Harry Newton's In Search of The Perfect Investment
Newton's In Search Of The Perfect Investment. Technology Investor.
8:30 AM EST Thursday, January 10, 2008: The
best news is that all of this will pass. All preceding financial crises have.
The bad news is that there will be more bad news. What started as bum subprime
loans has now morphed into a full-blown bank credit crisis. Loans by banks are
the oil that lubricates the economy, keeps its wheels turning. Without that
oil, the gears will grind to a halt, factories won't be built, buildings won't
be constructed, people will lose their jobs, etc. All previous financial crises
were finite -- we knew how much Mexico needed to right itself; we knew how to
stem Long Term Capital Management's problem; we knew how save Russia, Latin
America and the Asian countries' crises. Finite bundles of money did the trick.
Here there is no finite. Losses have been announced but many believe that what
we've seen so far is the tip of the iceberg. New capital has been raised by
the banks but many believe much more will need to be raised. There is
a possibility that several financials may actually fail.
this is hastening economists' recession predictions. Yesterday Goldman Sachs
forecast lackluster first and second quarters in 2008 followed by two negative
third and fourth quarters, leading in total to a miserable 0.8% growth in GDP
for all of 2008. Economists define recession as two quarters of falling GDP.
There are other definitions. The classic one is that when my neighbor loses
his job, it's a recession. When I lose my job it's a depression. A lot of people
are about to lose their jobs -- Goldman figures unemployment will rise to 6.2%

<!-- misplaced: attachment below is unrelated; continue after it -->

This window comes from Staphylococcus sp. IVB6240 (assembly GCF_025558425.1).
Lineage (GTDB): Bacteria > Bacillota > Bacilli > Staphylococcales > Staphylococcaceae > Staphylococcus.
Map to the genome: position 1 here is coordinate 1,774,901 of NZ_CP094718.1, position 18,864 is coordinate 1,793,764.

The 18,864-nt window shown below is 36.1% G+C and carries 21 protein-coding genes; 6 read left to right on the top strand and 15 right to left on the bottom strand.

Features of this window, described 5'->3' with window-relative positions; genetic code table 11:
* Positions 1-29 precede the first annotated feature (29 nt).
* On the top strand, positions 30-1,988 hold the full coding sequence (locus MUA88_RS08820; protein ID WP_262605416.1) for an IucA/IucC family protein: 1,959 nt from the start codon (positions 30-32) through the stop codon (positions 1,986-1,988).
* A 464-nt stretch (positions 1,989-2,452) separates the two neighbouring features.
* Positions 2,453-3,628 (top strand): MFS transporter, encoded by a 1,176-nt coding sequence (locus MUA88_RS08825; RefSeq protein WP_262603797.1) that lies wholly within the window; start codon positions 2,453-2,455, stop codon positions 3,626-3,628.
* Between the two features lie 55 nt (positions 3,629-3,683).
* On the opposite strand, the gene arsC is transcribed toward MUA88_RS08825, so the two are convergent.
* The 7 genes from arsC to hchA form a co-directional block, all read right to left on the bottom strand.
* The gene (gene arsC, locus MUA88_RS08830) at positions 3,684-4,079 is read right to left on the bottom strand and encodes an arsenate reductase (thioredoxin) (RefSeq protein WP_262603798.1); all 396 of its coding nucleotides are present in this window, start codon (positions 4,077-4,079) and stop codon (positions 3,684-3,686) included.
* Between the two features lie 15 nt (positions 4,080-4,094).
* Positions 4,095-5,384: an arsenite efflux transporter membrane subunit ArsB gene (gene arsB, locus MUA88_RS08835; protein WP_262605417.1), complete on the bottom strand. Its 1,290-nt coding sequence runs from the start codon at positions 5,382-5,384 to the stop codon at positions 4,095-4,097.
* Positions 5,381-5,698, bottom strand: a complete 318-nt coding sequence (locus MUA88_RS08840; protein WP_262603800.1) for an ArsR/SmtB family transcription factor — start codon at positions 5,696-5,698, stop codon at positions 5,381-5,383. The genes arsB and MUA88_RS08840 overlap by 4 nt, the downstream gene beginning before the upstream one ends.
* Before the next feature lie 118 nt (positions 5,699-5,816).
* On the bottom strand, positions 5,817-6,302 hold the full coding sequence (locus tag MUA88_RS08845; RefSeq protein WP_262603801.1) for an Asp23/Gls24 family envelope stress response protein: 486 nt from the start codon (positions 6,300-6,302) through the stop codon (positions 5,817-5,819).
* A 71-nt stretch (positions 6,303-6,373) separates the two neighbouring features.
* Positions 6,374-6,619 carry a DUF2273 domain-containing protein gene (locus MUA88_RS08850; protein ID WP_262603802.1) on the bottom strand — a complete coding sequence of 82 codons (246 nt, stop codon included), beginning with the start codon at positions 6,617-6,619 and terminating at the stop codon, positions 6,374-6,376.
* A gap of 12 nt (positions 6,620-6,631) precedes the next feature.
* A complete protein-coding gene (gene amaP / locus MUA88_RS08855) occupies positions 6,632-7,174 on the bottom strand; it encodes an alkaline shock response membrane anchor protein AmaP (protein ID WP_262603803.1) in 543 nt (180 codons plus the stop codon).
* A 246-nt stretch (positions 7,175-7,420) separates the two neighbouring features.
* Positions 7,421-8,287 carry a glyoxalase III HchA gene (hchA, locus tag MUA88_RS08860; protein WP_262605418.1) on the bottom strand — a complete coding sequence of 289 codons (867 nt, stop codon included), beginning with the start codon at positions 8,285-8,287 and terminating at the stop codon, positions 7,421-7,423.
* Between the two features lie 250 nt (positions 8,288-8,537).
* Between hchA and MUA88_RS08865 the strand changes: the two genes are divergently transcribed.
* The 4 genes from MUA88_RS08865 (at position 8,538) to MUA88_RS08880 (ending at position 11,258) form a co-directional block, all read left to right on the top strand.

by the end of 2008. It's presently at 5%, which most economists consider full
worst performing stockmarket sector in 2007 was financials. Many wealthy investors
believe that bottom fishing financials now makes huge sense. Many have approached
their financial advisors for confirmation of their (the investors') brilliance.
These requests caused one big investment banker to hold a conference call yesterday
addressing the one big question: "Is now the right time to buy financials?"
The answer, after an hour of rigorous analysis was a resounding NO. Or, to put
it in Wall Street-speak, "The balance of risk has us waiting for a more
compelling entry point."
key problem is "lack of visibility." That's Wall Street-speak for
"we don't know how much the banks have lost on subprime lending, nor do
we know how much they're about to lose on credit cards. With housing in the
shitter (a technical term) and jobs evaporating, the consumer is suffering a
rough ride and it's spreading. To wit, to quote Cnet,
took a hit Tuesday after the company's CEO told investors that a weak economy
is hurting the company's landline and broadband business. Randall Stephenson,
AT&T's CEO, said Tuesday during a Citigroup investor conference that the
company was forced to cut off some of its broadband and landline customers
in the consumer segment in the fourth quarter because they were not able to
pay their bills. The news shook investors, and the stock dipped $1.87, or
4.5 percent, to $39.16 per share at the closing bell.
responding to a question posed by an analyst who asked whether the weak economy
had affected AT&T's business. And essentially Stephenson, said yes it
had. "We're really experiencing some softness on the consumer side of
the house from the economy," Stephenson said.
In short, you
can expect more bad news, from financials (Capital One cut its 2007 earnings
forecast this morning) and more bad news from others, like companies selling
detest uncertainty. It would rather know bad news,
no matter how horrible, than live in the uncertainty of more, undefined bad
There was one
good news yesterday. The Dow bounced 146 points, crossing back over its support
line, stemming technical analysts' extreme fears for now. I don't personally
place much faith in yesterday's bounce. All bear markets are characterized by
occasional violent daily bounces. Here is an update of yesterday's chart.
As I've said to the point of hoarseness, I don't like this market. You should